As Bob Marley’s fame as an international musician grew, he moved to Uptown Kingston in 1975 and settled at this creaky 19th century house at 56 Hope Road with his wife Rita. Marley’s home until his death in 1981, it was converted into a museum by his wife six years after his death to preserve his legacy and accomplishments, and remains a shrine to fans. Access to the house itself is by guided tour; displays include a life-size, 3D hologram of Bob from the One Love Peace Concert in 1978, as well as various personal effects, awards such as the Order of Merit presented by the Jamaican government, and his Rastafarian cloaks.
One room is wallpapered with newspaper clippings of his achievements, whereas another replicates Bob’s original record shop, Wail’n’Soul’m. Preserved as it had been when he was alive, Bob’s simple bedroom is surprisingly humble, with his favourite star-shaped guitar resting by his bed, while the kitchen where he used to cook vegetarian I-tal food still sports bullet holes from the 1976 assassination attempt.
Unknown gunmen struck two days before Bob was due to perform at a Smile Jamaica concert organised by Prime Minister Michael Manley to ease political tensions; Marley and his wife were both wounded.
The tour closes with a 20-minute film of Bob’s life and there are some excellent photos of Bob at the adjoining exhibition hall, which used to be the Tuff Gong recording studios. Marley’s sons occasionally come to record at the other recording studio inside the house.
www.bobmarleymuseum.com; tel +876 927 9152; 56 Hope Rd; 9.30am-4pm Mon-Sat

5. Bob Marley Statue
Created by Jamaican sculptor Alvin Marriott, who’d previously immortalised Jamaica’s other famous sons (Marcus Garvey, Norman Manley, Alexander Bustamante), Marley’s life-size likeness in bronze stands in Celebrity Park outside the National Stadium, where Bob came sometimes to support Jamaica’s national football team, the Reggae Boyz.
In 1978, during the height of political tensions in Jamaica, Marley and The Wailers played their One Love Peace Concert at this stadium. Marley famously took the opportunity during a rendition of ‘Jammin’’ to make Michael Manley and Edward Seaga — the leaders of the two opposing political parties — shake hands onstage.

6. Nine Mile
The tiny village of Nine Mile, about a two-hour drive from Kingston, sits amid the dramatic hilly scenery of Cockpit Country in the St Ann province. In spite of its relatively isolated location, it is regularly visited by fans looking to pay their respects to Bob’s place of birth and final entombment.
It’s interesting to glimpse the interior of the simple two-room cottage where Bob lived until he was 13 and his mother took him to Kingston following his father’s death. Bob is seeing out eternity at the adjacent marble mausoleum with stained glass windows, alongside his mother Cedella Booker and half-brother Anthony. The compound is easily recognisable by the Rastafarian flags flying from the wall surrounding the mausoleum and cottage.
The relentless commercialisation can be a little off-putting, but for Marley fans it’s worth coming to pay your respects and see the humble circumstances from which he came. Entry is by brisk guided tour and zealous guides expect generous tips on top of the entrance fee for pointing out such Marley memorabilia as his ‘rock pillow’, alluded to in the song ‘Talkin’ Blues’.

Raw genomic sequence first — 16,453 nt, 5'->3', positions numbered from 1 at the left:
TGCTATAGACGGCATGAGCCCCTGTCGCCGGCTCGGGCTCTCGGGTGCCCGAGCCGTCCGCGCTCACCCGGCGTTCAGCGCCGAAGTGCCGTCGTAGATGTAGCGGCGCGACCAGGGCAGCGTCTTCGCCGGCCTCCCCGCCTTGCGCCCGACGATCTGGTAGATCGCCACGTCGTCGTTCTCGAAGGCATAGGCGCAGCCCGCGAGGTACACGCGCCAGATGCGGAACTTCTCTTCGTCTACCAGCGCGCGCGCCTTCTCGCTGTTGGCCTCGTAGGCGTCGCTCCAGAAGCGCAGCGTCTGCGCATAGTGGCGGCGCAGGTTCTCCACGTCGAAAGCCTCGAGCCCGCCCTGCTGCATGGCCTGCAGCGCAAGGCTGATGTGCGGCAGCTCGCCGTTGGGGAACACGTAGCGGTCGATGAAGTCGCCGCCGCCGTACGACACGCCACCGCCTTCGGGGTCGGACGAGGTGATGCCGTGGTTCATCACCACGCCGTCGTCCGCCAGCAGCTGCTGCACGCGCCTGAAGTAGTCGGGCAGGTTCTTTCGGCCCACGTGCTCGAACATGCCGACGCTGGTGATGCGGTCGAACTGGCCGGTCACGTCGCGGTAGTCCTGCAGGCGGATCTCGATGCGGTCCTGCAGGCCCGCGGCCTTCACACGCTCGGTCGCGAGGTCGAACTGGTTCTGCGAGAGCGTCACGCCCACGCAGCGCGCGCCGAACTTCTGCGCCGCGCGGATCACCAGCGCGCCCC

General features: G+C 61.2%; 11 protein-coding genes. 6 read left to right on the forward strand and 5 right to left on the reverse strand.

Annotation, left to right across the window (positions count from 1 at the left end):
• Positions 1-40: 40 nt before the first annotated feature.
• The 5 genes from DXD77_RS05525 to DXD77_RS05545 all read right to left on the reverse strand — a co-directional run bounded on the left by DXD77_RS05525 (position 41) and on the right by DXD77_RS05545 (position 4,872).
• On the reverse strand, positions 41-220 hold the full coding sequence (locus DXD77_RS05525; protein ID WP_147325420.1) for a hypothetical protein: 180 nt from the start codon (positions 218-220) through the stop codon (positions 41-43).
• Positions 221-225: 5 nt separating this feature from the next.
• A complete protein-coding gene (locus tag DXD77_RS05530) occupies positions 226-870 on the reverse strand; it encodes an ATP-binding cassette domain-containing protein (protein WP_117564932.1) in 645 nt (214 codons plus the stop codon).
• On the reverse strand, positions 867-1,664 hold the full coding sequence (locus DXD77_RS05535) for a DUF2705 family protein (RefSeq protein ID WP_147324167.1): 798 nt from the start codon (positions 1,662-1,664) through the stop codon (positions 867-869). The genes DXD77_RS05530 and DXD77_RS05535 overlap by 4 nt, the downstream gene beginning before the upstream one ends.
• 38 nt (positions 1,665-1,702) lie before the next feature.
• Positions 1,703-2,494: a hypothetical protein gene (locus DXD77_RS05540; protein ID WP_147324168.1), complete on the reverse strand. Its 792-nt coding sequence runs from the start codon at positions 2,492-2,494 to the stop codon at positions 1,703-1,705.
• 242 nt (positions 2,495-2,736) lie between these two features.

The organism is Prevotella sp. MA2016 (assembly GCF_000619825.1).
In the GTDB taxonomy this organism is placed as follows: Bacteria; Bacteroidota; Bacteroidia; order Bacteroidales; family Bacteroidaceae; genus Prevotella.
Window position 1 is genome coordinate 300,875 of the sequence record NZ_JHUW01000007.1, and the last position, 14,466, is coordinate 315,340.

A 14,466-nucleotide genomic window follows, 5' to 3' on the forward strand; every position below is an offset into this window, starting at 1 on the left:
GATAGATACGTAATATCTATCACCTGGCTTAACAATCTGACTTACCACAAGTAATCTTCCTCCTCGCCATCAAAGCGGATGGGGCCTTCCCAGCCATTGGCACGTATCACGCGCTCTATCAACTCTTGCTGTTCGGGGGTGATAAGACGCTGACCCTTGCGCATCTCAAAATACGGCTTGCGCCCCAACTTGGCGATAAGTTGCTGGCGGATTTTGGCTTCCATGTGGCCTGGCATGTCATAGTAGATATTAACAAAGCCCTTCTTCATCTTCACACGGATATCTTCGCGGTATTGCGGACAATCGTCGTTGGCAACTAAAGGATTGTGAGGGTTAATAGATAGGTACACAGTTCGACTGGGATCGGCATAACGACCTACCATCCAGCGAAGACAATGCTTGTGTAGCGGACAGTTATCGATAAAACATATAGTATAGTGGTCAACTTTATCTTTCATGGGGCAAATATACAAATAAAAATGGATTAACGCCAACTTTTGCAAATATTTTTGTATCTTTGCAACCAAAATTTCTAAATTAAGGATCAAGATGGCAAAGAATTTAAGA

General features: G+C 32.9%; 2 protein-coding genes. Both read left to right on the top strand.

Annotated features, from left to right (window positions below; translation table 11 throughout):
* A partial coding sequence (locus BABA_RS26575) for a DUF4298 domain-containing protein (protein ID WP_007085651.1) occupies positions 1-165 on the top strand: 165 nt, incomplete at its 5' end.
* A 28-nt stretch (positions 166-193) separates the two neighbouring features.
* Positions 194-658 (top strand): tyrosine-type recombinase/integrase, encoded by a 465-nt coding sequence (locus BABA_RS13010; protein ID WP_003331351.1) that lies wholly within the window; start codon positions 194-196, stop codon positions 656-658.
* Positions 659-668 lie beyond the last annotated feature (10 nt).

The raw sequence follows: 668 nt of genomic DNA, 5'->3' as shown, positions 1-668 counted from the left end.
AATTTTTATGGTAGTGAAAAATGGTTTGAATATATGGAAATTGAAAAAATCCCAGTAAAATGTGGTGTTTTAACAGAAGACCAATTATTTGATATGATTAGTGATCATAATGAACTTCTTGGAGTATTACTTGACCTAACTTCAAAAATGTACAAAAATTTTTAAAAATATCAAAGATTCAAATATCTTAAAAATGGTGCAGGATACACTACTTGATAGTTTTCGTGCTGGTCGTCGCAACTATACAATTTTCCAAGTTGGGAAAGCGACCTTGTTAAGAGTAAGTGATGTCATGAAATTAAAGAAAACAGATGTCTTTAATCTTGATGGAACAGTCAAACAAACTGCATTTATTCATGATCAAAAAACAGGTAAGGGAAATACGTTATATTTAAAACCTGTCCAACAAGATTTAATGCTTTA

Tel +876 999 7003; 9am-4.30pm

By Anna Kaminski

Where to Stay

SPANISH COURT HOTEL
Uptown Kingston’s best hotel is kitted out with iPod docks and locally designed furniture. The rooftop pool and spa provide the relaxation factor and there’s an excellent restaurant onsite.
www.spanishcourthotel.com; St Lucia Ave, Kingston; tel +876 926 000

BLUE HOUSE
Comprising luxurious bedrooms on a beautiful property drowning in flowers near Ocho Rios on Jamaica’s north coast, this intimate guesthouse is also known for its fusion cuisine. Darryl the Barefoot Cook conjures up three-course feasts incorporating Chinese and Indian influences.
www.thebluehousejamaica.com; tel +876 994 1367

Where to Eat & Drink

MOBY DICK
Despite the rough-and-ready surroundings of Downtown Kingston and the plastic tablecloths, this is one of the best places in the capital for classic Jamaican dishes. At lunchtime, lawyers and judges gather here for curried goat and conch.
3 Orange St; 9am-7pm Mon-Sat

SCOTCHIES TOO
This no-nonsense branch of the famous Montego Bay jerk centre sits next to a gas station in Ocho Rios, tantalising passing motorists with its pork, chicken and sausage, smoked over pimento wood.
Jack’s Hall Fair Ground; tel +876 794 9457

Celebrations
REGGAE SUMFEST
Taking place near Montego Bay for several days mid-July, this is Jamaica’s biggest gig. Numerous reggae legends play until dawn. Bob Marley’s youngest son, Damien ‘Jr Gong’ Marley, and UB40 have both played here.
(www.reggaesumfest.com)

REBEL SALUTE
Named after reggae legend Tony Rebel, Jamaica’s largest Roots Reggae concert takes over Richmond Estate in St Ann’s Bay every January. Past performers have included The Abyssinians and Beres Hammond.
(www.rebelsalutejamaica.com)


Reproduced with permission from Culture Trails, © 2017 Lonely Planet